Trophies for the Asbestos Art Competition.

All schools participated in the Asbestos Art Competition, with each submitting artwork showing how people are affected by asbestos and the results of asbestos exposure. This year most schools included poetry, songs and drama in the presentation of their work. The schools also came up with different stories, presented by learners, on how they (the learners) could generate asbestos dust in the school yard during playing and even at home.




Learners presenting their art.

The competition was very tight this year. Schools came in very much prepared, they were more informative and more active in their presentations. We highly appreciated the presentations of the schools that had newly joined us for the workshop:

  • Lehikeng Primary school
  • Thusego Intermediate school
  • Reaiteka Intermediate school

They all had wonderful presentations!

All the winners were awarded trophies.



First Prize winner for primary level Sedibeng Primary School; learners from Sedibeng Primary School receiving their trophy.


Second Prize winner for primary level – Gamopedi Primary School; learners from Gamopedi Primary School receiving their trophy.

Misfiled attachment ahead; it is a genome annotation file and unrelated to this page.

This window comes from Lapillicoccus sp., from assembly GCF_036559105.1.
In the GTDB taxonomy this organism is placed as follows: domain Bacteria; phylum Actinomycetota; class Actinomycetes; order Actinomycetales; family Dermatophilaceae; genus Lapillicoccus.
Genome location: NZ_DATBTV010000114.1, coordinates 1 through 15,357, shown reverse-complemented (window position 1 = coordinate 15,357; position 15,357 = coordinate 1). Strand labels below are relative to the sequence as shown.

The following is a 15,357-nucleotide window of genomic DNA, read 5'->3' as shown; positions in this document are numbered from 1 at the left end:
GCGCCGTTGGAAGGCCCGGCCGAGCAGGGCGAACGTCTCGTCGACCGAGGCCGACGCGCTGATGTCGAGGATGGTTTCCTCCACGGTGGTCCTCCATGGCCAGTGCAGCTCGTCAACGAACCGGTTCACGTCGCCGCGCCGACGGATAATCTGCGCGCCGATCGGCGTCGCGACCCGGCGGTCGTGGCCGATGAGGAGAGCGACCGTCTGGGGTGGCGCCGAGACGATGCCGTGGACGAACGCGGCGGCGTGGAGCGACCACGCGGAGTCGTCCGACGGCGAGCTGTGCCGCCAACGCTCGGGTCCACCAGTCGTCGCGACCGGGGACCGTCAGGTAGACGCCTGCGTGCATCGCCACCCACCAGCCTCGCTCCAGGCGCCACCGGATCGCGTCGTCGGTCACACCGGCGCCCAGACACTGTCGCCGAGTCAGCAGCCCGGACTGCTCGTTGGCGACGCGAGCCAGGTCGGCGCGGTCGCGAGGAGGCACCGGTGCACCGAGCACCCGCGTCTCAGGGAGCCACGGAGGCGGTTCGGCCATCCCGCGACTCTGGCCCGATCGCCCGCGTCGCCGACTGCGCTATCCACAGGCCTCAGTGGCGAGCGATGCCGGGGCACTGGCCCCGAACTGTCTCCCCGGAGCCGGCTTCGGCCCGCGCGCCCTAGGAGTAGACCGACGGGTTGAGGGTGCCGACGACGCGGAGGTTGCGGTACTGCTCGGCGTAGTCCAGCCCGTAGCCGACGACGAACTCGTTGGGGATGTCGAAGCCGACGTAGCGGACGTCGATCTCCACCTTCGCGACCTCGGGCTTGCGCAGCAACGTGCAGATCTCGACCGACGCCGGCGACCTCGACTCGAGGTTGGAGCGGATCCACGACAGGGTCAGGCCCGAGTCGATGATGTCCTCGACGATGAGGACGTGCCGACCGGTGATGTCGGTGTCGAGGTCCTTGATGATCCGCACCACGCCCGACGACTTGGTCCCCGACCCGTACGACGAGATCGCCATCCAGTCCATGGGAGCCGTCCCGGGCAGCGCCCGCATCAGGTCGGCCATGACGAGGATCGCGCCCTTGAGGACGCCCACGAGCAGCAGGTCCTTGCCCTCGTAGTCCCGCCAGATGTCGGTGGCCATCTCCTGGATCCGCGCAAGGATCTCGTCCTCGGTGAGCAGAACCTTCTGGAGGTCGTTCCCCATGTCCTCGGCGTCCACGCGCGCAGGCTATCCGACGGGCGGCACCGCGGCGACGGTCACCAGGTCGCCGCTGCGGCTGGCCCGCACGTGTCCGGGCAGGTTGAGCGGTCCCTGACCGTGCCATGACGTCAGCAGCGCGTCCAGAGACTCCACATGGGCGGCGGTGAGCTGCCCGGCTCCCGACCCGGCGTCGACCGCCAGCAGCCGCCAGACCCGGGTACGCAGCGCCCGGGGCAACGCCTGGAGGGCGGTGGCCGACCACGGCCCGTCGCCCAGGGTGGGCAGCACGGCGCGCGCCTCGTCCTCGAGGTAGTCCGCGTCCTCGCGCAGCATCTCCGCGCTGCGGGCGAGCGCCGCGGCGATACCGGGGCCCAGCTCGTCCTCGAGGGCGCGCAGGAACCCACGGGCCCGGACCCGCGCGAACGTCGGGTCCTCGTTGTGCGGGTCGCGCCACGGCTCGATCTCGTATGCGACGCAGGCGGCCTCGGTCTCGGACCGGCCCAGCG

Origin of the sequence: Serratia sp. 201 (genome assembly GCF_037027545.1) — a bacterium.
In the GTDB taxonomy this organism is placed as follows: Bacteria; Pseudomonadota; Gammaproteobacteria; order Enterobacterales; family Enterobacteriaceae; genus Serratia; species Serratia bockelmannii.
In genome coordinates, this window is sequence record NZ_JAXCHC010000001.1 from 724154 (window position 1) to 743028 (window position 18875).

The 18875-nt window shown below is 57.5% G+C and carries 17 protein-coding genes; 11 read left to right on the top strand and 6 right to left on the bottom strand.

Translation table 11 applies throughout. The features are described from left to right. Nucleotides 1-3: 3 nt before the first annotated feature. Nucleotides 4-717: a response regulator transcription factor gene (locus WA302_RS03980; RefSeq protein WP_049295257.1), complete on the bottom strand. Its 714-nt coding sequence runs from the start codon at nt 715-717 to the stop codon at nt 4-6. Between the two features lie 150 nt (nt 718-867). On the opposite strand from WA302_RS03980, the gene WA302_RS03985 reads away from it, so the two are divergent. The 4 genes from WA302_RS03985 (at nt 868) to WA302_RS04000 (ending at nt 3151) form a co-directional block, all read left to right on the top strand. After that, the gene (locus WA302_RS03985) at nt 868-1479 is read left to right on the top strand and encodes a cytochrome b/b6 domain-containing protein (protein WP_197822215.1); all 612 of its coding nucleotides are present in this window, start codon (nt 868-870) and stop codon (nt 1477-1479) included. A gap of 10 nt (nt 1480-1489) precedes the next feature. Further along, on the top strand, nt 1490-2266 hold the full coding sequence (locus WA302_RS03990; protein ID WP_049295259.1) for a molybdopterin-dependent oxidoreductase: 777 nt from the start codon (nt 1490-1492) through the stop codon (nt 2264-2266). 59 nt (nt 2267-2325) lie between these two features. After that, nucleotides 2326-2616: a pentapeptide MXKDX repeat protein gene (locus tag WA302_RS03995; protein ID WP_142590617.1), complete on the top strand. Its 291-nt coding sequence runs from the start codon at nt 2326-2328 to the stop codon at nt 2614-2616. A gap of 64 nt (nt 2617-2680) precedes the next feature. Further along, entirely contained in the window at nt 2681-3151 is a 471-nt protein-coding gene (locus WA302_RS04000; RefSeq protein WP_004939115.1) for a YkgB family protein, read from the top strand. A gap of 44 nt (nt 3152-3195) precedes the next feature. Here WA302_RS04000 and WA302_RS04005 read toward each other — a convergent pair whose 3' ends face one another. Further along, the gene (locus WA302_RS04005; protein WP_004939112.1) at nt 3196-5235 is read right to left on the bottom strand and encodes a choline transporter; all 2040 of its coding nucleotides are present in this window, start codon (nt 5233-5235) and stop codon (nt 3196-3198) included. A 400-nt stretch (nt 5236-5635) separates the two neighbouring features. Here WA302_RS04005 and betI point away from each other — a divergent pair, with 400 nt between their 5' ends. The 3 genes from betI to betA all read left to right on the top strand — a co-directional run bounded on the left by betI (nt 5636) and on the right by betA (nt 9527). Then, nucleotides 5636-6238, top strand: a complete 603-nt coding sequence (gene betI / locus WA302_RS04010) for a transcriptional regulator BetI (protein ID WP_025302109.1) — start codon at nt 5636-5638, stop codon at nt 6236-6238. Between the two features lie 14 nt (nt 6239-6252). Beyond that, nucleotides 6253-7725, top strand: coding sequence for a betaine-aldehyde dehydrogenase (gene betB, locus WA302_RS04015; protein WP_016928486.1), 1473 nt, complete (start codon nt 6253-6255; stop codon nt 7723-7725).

Third Prize winner for primary level – Galotolo Primary School; learners from Galotolo Primary School receiving their trophy.


First Prize winner for Intermediate level – Reaiteka Intermediate School; learners from Reaiteka Intermediate School receiving their trophy.


Second Prize winner for Intermediate level – Thusego Intermediate School; learners from Thusego Intermediate School receiving their trophy.

Attendance Certificates
The Asbestos Interest Group awarded all students attendance certificates.


Learners with their attendance certificates.


Learners with their attendance certificates.


Learners with certificates.


Learners with certificates.


A.I.G thanks the Asbestos Relief Trust, the Kgalagadi Relief Trust and the International Ban Asbestos Secretariat for their support of this education programme initiative.

It strengthened the Asbestos Interest Group’s campaigns and teachings around Kuruman communities.

We also thank our Department of Education, district office for allowing us to host the event at Maipeing Primary School. We are also grateful that the Department gave us the permission to involve other schools. We hope that the Youth Day workshop will perpetuate and keep on teaching learners on a yearly basis.

Knowledge is Power and it is mandatory to teach children about a safe environment.

July 9, 2017